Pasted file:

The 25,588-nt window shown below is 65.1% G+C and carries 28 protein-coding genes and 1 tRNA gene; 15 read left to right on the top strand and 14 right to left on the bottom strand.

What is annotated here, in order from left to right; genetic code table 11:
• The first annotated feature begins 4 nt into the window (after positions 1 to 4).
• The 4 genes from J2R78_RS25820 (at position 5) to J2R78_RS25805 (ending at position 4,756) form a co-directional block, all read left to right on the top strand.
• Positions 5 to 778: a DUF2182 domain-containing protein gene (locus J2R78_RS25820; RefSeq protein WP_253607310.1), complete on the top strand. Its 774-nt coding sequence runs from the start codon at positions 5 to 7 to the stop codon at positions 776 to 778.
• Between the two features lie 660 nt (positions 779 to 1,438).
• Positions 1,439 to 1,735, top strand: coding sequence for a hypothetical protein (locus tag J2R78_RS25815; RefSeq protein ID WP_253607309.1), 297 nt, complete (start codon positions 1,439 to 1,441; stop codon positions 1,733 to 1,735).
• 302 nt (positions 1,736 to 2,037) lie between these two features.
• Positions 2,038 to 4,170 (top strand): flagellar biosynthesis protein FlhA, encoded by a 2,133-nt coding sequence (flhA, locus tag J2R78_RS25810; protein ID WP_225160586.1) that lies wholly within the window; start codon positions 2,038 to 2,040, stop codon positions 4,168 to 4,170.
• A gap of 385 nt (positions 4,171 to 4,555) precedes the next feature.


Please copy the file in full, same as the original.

The 25,588-nt window shown below is 65.1% G+C and carries 28 protein-coding genes and 1 tRNA gene; 15 read left to right on the top strand and 14 right to left on the bottom strand.

What is annotated here, in order from left to right; genetic code table 11:
• The first annotated feature begins 4 nt into the window (after positions 1 to 4).
• The 4 genes from J2R78_RS25820 (at position 5) to J2R78_RS25805 (ending at position 4,756) form a co-directional block, all read left to right on the top strand.
• Positions 5 to 778: a DUF2182 domain-containing protein gene (locus J2R78_RS25820; RefSeq protein WP_253607310.1), complete on the top strand. Its 774-nt coding sequence runs from the start codon at positions 5 to 7 to the stop codon at positions 776 to 778.
• Between the two features lie 660 nt (positions 779 to 1,438).
• Positions 1,439 to 1,735, top strand: coding sequence for a hypothetical protein (locus tag J2R78_RS25815; RefSeq protein ID WP_253607309.1), 297 nt, complete (start codon positions 1,439 to 1,441; stop codon positions 1,733 to 1,735).
• 302 nt (positions 1,736 to 2,037) lie between these two features.
• Positions 2,038 to 4,170 (top strand): flagellar biosynthesis protein FlhA, encoded by a 2,133-nt coding sequence (flhA, locus tag J2R78_RS25810; protein ID WP_225160586.1) that lies wholly within the window; start codon positions 2,038 to 2,040, stop codon positions 4,168 to 4,170.
• A gap of 385 nt (positions 4,171 to 4,555) precedes the next feature.